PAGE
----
A 50-year-old woman presented to the office with bilateral erythematous lesions on the inner aspects of both of her lower extremities (Figures 200-1 and 200-2). The lesions started developing for the past 6 months. They became progressively more noticeable but stayed localized in the inner aspects of the lower extremities. She mentioned that she was using a hot-water bottle in the area involved to keep her warm at night when she was sleeping in bed. Although our working clinical diagnosis was erythema ab igne, clinical entities such as livedo reticularis, poikiloderma atrophicans vasculare, and acanthosis nigricans were also considered in the differential diagnosis. A skin biopsy was performed and confirmed the diagnosis of erythema ab igne. The patient was advised to abandon the hot-water bottle application to the skin. Over the course of 4 months her skin lesions started to clear with no further intervention.
Mottled or mesh-like pigmentary changes on the legs of a 50-year-old woman who slept with a hot-water bottle between her legs. (From El-Ghandour A, Selim A, Khachemoune A. Bilateral lesions on the legs. J Fam Pract. 2007;56(1):37-39. Reproduced with permission from Frontline Medical Communications.)
Close-up of legs in Figure 200-1. (From El-Ghandour A, Selim A, Khachemoune A. Bilateral lesions on the legs. J Fam Pract. 2007;56(1):37-39. Reproduced with permission from Frontline Medical Communications.)
Erythema ab igne is a rare condition caused by chronic exposure to heat (below the threshold for a thermal burn) from external heat sources. More specifically, prolonged use of hot-water bottles, heating pads, electric blankets, car seat warmers as well as exposure to open fires and laptops placed on the users’ thighs or propped legs have all been reported to cause erythema ab igne. Affected skin is characterized by reticular pink colored and hyperpigmented mottled patches. Patients may complain of associated pruritus, paresthesias, or may be asymptomatic. Treatment is limited and patients are instructed to avoid triggers.
Etiology and Pathophysiology
- The skin findings form as a result of multiple exposures to an intense source of heat.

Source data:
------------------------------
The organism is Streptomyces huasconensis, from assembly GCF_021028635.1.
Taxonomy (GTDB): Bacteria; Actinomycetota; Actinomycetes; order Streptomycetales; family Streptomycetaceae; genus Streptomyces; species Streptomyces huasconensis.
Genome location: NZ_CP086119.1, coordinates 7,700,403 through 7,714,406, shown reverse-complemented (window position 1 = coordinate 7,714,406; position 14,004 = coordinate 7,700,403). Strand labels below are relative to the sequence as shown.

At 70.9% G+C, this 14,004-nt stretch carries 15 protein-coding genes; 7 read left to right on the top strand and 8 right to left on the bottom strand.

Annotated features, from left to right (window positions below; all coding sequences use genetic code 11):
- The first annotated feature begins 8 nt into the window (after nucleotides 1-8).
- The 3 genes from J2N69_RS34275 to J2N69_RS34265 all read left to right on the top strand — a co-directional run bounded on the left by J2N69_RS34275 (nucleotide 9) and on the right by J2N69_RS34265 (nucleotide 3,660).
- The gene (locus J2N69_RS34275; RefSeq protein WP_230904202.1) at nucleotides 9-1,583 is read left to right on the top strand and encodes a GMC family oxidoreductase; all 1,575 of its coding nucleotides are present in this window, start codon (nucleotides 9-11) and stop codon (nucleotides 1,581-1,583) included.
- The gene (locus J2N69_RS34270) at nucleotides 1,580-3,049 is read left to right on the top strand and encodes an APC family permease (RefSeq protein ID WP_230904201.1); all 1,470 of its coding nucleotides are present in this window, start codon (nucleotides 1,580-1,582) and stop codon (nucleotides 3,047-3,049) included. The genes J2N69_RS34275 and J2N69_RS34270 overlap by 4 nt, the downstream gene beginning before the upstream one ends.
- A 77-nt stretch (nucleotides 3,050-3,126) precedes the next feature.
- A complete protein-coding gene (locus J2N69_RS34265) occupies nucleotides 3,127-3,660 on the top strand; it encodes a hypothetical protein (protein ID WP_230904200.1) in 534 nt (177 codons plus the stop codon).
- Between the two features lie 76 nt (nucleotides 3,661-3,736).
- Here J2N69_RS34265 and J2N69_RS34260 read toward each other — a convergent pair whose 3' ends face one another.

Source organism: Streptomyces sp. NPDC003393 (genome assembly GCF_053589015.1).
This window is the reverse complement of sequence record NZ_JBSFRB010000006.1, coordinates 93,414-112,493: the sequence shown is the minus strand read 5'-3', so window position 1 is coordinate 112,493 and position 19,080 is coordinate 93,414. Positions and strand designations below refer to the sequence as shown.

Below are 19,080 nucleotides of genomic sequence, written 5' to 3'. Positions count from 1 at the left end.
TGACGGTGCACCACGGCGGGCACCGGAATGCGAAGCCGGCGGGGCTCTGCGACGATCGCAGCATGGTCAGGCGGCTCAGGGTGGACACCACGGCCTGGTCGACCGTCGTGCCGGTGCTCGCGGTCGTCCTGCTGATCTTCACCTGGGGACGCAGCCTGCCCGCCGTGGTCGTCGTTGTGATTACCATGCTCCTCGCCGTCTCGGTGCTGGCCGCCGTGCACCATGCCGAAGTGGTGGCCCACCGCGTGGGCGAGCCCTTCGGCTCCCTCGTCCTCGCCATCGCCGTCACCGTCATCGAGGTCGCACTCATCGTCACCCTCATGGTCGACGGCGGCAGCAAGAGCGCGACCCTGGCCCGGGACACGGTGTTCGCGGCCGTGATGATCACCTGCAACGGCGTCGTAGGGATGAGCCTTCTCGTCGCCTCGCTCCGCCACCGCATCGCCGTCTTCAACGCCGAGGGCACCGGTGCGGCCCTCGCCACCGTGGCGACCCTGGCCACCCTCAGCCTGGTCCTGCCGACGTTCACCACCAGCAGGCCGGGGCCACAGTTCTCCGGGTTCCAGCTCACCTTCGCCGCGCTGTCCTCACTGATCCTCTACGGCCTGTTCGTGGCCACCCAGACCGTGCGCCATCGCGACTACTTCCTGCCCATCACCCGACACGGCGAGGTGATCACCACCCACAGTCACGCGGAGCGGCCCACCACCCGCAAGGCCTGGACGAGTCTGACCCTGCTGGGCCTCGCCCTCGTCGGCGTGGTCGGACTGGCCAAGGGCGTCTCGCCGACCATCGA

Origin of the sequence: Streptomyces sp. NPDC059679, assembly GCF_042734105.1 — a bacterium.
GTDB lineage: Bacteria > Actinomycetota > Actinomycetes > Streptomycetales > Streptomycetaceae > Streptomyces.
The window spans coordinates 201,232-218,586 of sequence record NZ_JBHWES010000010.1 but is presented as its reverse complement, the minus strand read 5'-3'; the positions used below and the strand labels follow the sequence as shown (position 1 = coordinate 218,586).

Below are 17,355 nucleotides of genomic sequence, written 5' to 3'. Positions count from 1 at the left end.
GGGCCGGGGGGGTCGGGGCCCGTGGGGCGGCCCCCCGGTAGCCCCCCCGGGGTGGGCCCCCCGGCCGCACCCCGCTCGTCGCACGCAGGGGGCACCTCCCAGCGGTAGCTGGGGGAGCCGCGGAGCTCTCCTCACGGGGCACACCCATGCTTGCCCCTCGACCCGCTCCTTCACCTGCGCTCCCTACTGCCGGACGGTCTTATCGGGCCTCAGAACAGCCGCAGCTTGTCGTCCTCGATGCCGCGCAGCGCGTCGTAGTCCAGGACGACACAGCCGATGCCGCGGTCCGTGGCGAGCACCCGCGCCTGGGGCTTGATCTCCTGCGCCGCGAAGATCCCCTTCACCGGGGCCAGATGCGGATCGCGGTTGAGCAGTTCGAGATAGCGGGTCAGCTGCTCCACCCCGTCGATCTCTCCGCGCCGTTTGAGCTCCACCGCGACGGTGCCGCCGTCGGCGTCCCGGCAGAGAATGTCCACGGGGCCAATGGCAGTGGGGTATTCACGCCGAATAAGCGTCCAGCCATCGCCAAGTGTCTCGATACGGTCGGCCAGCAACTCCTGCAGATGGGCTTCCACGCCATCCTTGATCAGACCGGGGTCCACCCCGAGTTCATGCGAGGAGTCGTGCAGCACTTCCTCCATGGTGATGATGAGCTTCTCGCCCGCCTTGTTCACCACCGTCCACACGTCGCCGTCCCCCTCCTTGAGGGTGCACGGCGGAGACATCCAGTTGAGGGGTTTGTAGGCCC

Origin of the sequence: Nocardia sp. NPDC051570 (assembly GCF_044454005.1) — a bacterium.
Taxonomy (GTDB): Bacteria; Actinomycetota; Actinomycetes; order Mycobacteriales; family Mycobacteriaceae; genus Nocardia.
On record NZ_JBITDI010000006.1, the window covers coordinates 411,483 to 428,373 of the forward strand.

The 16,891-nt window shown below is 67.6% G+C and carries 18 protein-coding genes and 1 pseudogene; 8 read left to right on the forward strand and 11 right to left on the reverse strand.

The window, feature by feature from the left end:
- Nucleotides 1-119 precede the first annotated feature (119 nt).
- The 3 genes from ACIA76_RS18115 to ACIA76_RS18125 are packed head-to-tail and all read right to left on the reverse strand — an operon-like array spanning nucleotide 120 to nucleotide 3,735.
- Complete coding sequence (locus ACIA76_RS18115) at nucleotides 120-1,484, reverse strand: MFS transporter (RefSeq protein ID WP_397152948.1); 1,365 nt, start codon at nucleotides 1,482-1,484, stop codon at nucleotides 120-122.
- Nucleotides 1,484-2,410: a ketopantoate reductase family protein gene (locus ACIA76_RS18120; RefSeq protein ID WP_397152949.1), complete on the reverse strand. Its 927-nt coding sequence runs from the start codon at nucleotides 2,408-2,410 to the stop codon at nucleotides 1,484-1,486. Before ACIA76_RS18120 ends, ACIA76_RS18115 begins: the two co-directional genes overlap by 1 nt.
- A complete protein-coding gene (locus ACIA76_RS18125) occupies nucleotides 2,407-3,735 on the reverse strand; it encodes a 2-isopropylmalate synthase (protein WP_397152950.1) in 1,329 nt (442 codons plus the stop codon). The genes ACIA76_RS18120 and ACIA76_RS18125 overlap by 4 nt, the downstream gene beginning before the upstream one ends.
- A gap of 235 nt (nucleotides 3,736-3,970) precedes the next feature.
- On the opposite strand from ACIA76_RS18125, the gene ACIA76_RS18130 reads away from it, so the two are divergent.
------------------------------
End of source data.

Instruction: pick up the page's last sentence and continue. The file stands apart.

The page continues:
- Erythema ab igne has been noted for many years, and the sources of heat have changed over time. It used to be reported in women who stay for long periods of time in front of open fires, fireplaces, or furnaces to cook.1–4 Most of the lesions were appearing on the medial side of the thigh and the lower leg in general.
- Currently, erythema ab igne is seen on different parts of the body, depending on what source of heat initiated the pathology, the angle of the heat radiation, the morphology of the skin, and the layers of clothing. Some of the modern-day examples are repeated application of hot-water bottles or heating pads to treat chronic pain, exposure to car heaters and furniture with internal heaters, the use of a laptop computer for long periods, and cooks and chefs who stand for long periods in the range of heat. Other causes include hot bricks, infrared lamps, and even microwave popcorn. Ultrasound physiotherapy was also reported as a cause of erythema ab igne. Recently, there was a reported case of frequent prolonged hot baths that caused the disease.5
- Persistent exposure to heat.
- Occupations that involve chronic exposure to external heat sources (e.g., kitchen workers, silversmiths, jewelers, foundry workers).6
- Some patients have mild pruritus or burning sensation, but the majority of patients are asymptomatic.
- Skin lesions may not appear immediately after the exposure; it might take a period of 1 month to show up. Skin changes start as a reddish-brown pigmentation distributed as a mottled rash and are followed by skin atrophy (Figures 200-1, 200-2, and 200-3).
- Telangiectasias with diffuse hyperpigmentation and subepidermal bullae may also develop.
- The rash appears mesh-like or net-like in the area exposed to the heat. The heat can be from fireplaces, heating pads, laptop computers, open fires, place heaters, and hot-water bottles (Figures 200-1, 200-2, 200-3, 200-4, 200-5, 200-6, and 200-7).
- Malignant melanoma and various sarcomas are reported to arise in burn scars; however, those arising in areas of erythema ab igne have not been reported to date.